GC: n

S: Rspb – (last access: 3 January 2023); WildlifeT – (last access: 3 January 2023).

N: 1. hawk that preys on small birds, c. 1400, replacing forms from Old English spearhafoc; see sparrow + hawk (n.).

2. sparrowhawk, any of various small birds of prey usually of the genus Accipiter (family Accipitridae), classified with the goshawks as “accipiters,” or true hawks. They eat small birds such as sparrows, small mammals, and insects.

3. The African little sparrowhawk (A. minullus), slate gray above with white tail bars, barred white below, inhabits woods of East and South Africa. The Eurasian sparrowhawk (A. nisus), dark gray above and brown barred white below, is a common inhabitant of wooded areas throughout Europe, in coastal northwestern Africa, and in temperate to sub-Arctic forests of Asia. The Levant sparrowhawk, or shikra (A. brevipes), is gray above and brown barred white below. It occurs from southeastern Europe throughout most of continental southern Asia and subequatorial Africa. For the small falcon called sparrow hawk in the United States, see kestrel.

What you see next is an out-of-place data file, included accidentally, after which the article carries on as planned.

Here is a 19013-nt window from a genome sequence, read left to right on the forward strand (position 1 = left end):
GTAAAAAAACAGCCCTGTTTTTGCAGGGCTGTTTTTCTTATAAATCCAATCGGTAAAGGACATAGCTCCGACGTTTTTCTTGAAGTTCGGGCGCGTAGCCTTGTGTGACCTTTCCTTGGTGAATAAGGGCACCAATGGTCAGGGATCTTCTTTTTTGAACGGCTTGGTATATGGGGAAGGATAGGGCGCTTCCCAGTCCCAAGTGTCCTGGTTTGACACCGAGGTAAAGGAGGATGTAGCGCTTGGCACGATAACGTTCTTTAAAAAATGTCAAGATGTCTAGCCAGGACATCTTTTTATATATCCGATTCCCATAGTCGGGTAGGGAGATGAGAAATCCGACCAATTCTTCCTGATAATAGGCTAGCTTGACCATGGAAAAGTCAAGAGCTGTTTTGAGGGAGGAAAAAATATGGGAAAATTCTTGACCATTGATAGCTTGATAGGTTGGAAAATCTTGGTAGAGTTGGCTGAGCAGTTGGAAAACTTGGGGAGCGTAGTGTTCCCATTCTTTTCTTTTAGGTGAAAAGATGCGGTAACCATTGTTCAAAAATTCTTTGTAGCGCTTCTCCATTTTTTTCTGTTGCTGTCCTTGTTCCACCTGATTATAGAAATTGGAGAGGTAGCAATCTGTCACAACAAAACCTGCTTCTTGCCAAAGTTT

4. The Eurasian sparrowhawk is the bird of prey most likely to visit gardens, but it is unobtrusive and can be difficult to spot. It can hunt birds in confined spaces and is known to prey on around 120 different species including thrushes, starlings, and even pigeons. It is an agile bird that flies fast and low with few wing-beats to remain hidden from its prey for as long as possible. During breeding season, the male will perform deep, undulating flight displays accompanied by high-pitched cackling.

S: 1. OED – (last access: 3 January 2023). 2&3. EncBrit – (last access: 3 January 2023). 4. Birdspot – (last access: 3 January 2023).


CR: lovebird, merlin.